To solve the housing crisis, we must have a clear picture of the situation. However, I had all the trouble in the world to find answers to three simple questions, which are nevertheless essential.Posted Nov 1 , 2021
The first: how much social housing does Quebec have? The second: what has been the evolution of the stock of social housing in recent years? The third: which governments finance this housing?
We agree, these are not complicated questions. But because the programs have overlapped over the years, with varied clienteles and objectives, it is very difficult to find your way around. And therefore to propose a clear strategy in this file, to which we devote approximately 1 billion per year, all the same.
“It's a nightmare to fully understand. And it's worse in the region, ”confirms housing consulting analyst Allan Gaudreault.
First, a preliminary question: what exactly is social housing? For ordinary mortals, it is an HLM, owned by the government, or low-rent housing.
But no HLMs have been built in Quebec since 1994, so the HLM stock is stagnant… and in poor condition.
Instead, the state subsidizes low-income tenants, paying their landlord a certain sum, calculated so that the tenant does not pay more than 25% of his income in rent, as for HLM. The money from this Rent Supplement Program (PSL) is paid to landlords in the private market, especially non-profits (housing cooperatives, NPOs, etc.). The funds are paid by the Société d'habitation du Québec (SHQ).
So far, how are you?
Moreover, rather than helping tenants, there are programs that finance the construction of buildings intended for low- or modest-income households. We speak of “help with the stone”, as opposed to “help with the person”.
That said, be careful, a household can both live in a dwelling that has benefited from “help with the stone” and be a beneficiary of the rent supplement (PSL) 1 . Or rather benefit from another personal assistance program much less generous than the PSL, the housing allowance program.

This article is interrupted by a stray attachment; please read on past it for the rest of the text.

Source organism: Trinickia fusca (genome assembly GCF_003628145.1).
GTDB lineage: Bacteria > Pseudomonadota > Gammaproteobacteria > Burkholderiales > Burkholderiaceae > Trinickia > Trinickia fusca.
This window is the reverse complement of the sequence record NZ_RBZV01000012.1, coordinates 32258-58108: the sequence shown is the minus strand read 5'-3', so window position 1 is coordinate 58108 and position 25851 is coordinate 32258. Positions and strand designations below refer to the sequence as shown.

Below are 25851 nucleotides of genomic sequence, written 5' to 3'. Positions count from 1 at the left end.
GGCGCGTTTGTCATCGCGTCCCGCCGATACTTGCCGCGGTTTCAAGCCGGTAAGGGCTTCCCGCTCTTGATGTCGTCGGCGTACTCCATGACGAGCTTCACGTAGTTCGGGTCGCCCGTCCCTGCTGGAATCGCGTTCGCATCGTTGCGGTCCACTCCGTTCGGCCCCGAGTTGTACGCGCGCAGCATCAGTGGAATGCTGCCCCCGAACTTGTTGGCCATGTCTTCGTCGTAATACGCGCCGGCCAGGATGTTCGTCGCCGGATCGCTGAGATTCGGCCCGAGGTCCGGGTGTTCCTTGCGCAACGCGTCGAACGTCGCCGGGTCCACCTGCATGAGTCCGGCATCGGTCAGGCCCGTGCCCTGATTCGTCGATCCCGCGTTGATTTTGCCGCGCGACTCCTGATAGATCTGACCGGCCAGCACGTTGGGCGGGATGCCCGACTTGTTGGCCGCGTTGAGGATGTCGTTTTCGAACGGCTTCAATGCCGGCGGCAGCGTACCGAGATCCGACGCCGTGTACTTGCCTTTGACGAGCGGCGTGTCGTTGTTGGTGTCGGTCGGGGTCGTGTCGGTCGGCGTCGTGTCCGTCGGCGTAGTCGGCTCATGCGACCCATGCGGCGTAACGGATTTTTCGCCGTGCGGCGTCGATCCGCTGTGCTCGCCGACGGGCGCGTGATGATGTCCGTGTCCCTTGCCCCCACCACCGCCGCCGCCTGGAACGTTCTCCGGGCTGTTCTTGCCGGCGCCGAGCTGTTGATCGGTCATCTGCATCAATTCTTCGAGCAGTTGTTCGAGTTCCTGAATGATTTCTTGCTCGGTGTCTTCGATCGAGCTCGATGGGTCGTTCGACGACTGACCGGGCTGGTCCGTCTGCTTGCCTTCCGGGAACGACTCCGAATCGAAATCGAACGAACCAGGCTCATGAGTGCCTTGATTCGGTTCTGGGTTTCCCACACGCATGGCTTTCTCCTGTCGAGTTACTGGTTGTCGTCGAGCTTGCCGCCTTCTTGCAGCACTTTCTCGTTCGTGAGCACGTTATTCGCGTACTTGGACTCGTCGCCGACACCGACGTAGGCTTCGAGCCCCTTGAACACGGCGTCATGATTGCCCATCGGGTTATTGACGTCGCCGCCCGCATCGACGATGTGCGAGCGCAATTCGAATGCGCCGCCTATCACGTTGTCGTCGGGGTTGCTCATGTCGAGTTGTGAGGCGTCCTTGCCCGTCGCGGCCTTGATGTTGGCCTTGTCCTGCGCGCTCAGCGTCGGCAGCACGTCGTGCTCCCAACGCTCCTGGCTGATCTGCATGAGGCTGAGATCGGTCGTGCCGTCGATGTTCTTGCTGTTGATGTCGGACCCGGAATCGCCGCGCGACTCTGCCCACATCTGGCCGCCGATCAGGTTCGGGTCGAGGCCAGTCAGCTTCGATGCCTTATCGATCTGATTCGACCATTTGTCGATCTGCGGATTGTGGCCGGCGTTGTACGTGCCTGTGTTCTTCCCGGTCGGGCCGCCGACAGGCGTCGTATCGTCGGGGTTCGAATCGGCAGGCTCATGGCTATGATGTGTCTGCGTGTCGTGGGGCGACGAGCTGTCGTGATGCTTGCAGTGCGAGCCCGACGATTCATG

Unfortunately, I have to add a layer. In some cases, poor tenants benefit directly from federal rental assistance, the responsible federal agency, the Canada Mortgage and Housing Corporation (CMHC), tells me.
And remember this: the so-called affordable housing promised by the City of Montreal during the election campaign or even by CMHC has nothing to do with social and community housing. They target renters with, say, middle incomes 2 , based on complex criteria of comparison with the market.
A nightmare, you say?
One thing is certain, the SHQ was the subject of very severe criticism from the Auditor General of Quebec, a year ago, for its management of the main social and community housing program, called AccèsLogis. The report published in the midst of a pandemic went virtually unnoticed.
So, how many social housing units in Quebec?
For the purposes of the exercise, let's focus first on “very social” housing, that of HLM-PSL.
While searching, I made two discoveries. First, the number of these dwellings has increased every year for 10 years in Quebec, contrary to what one might think.
Another discovery, less glorious: the SHQ reduced in 2021 the budget it devotes to these accommodations for the first time since 2011, which is surprising in the context of the crisis in which we find ourselves.
In 2021, therefore, there are 109,037 households benefiting from a HLM or a rent supplement (PSL), according to the SHQ surveys. This number is up 15% since 2011 (or some 14,600 households).
The SHQ devoted 596 million in 2021 to HLM-PSL. This amount has risen sharply since 2011 (+48%), but down 3% compared to 2020, which is the first decline in 10 years.
But let's try to be more comprehensive. To these 109,037 households, we could add those who are settled in housing cooperatives or NPOs which have been the subject of advantageous financing from the State (AccèsLogis, etc.) in recent years. According to my discussions with the expert Allan Gaudreault and the FRAPRU, we could estimate at around 50,000 the number of these dwellings that are not covered by the PSL. Combined total: 150,000 to 160,000 social and community housing units. Couldn't be more specific.
Despite the increase over the past 10 years, there are still some 37,000 households on the waiting list for a low-rent housing or a rent supplement.
The peak was reached in 2016 (41,000). It should be noted that nearly half of the HLM buildings are deemed to be in poor or very poor condition.
By dissecting the figures, we are able to see the difference in nature of the various programs. For HLM-PSL, the average state aid per household is around $5,500, compared to only $800 for the Housing Allowance program.
Surprisingly, the number of beneficiaries of the housing allowance program has been in constant decline for five years (32% or 32,800 households). Can this be explained by a tightening of the program or an improvement in the economy? Our questions to the SHQ on this subject remained unanswered 3 .